Forcible transfer of the non-Serb population from the B-H municipalities declared as Serb territories was coordinated by Crisis staffs controlled by the presidency of the Serbian Republic of BH, claims prosecution expert at the trial of Momcilo Krajisnik

Dorothea Hanson, witness in the Krajisnik caseDorothea Hanson, witness in the Krajisnik case

Prosecution expert Dorothea Hanson tries to prove the existence of a recognizable pattern in the way in which power was taken in a number of BH municipalities in 1992. To that purpose she tendered a series of documents, video and audio records, interviews and intercepts of telephone conversations of participants in the events covered by the indictment against, Momcilo Krajisnik, former speaker of the Bosnian Serb Assembly.

In late 1991, the municipal bodies of the Serbian Democratic Party (SDS) transformed into municipal authorities, mostly by establishing so-called crisis staffs. The “police and military authorities were then subordinated to them”, the witness said. Although the relationship between the newly-established civilian authorities and the military varied from one municipality to another, the crisis staffs as a rule dealt with all military matters, until the Republika Srpska Army was established.

The RSA gradually “gained more independence”, but crisis staffs retained their key role in providing logistic support to the military and in controlling the police. The witness showed document pertaining to the chain of command in several municipalities such as Kljuc, Kotor Varos, Trnovo, Ilidza. In those documents she highlighted the details pointing to the links between crisis staffs and the accused Momcilo Krajisnik.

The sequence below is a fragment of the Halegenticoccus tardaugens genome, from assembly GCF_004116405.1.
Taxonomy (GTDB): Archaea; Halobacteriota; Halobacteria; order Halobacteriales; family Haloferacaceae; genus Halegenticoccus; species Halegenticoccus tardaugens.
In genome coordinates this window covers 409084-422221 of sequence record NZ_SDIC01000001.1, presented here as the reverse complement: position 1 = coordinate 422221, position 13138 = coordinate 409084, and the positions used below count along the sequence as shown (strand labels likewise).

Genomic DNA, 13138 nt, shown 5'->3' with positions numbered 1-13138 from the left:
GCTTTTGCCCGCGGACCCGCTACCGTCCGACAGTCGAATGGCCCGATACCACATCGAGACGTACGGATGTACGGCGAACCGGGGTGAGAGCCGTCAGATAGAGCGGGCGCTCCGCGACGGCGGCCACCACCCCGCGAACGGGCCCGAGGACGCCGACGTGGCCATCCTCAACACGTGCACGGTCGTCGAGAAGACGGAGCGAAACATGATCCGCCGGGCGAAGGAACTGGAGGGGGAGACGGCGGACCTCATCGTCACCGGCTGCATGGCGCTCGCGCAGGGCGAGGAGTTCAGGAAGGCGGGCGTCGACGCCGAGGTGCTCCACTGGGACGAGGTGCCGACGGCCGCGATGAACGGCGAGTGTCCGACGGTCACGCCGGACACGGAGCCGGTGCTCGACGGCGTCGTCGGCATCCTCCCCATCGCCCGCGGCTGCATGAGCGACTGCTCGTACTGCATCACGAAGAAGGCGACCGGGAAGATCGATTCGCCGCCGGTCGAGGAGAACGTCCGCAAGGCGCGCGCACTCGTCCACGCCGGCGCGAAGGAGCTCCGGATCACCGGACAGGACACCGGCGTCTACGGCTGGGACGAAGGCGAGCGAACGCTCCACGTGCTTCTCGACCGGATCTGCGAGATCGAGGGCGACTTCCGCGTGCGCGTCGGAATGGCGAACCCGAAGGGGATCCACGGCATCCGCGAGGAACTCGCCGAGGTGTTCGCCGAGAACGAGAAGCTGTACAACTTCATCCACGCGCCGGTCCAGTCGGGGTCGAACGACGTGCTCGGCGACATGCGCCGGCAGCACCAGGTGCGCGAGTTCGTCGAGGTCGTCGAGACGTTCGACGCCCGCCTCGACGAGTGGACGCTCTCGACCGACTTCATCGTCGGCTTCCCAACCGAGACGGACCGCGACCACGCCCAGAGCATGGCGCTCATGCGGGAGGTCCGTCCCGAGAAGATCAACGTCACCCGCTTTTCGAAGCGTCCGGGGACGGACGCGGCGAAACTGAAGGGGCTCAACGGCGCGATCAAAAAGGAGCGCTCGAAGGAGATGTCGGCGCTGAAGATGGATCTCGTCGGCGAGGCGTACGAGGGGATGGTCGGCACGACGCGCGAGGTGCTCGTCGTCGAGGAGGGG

Reports from municipalities were submitted to Krajisnik and the crisis staffs asked him to intervene, says Hanson. In addition to that, Krajisnik heard the speeches made by deputies in the Assembly where he was the speaker. There he could have learned about the events in the municipalities of the self-proclaimed Serbian Republic of Bosnia and Herzegovina.

One of those events was the “transfer” of Muslims and other non-Serbs from the municipalities under Serb control. The transfer was coordinated by crisis staffs, as the prosecution expert alleges. The decisions passed by the crisis staffs of Sanski Most, Prnjavor, Bosanska Krupa and several other municipalities used by Hanson in her report clearly show the intent to “assist [the non-Serb population] to leave the territories under Serb control.”

By firing non-Serbs, excluding them from public life and removing them from all positions of power, it was in fact suggested to them to “move out voluntarily” and to sign a statement that they left all their property to the municipality. The decision to this effect passed by the Sanski Most crisis staff on 2 July 1992 specified the “criteria” for the “voluntary departure” and was tendered into evidence.

When asked by prosecutor Thomas Hannis whether that meant that the Serb authorities wanted “to help the non-Serb population to leave their municipalities safely”, Hanson replied that it was indeed the case, but stating that there were no data to indicate that Muslims and Croats were “transferred to other Serb-controlled territories; they were transferred only to areas not under Serb control.”

Dorothea Hanson’s testimony will continue next week with the cross examination by Momcilo Krajisnik’s defense.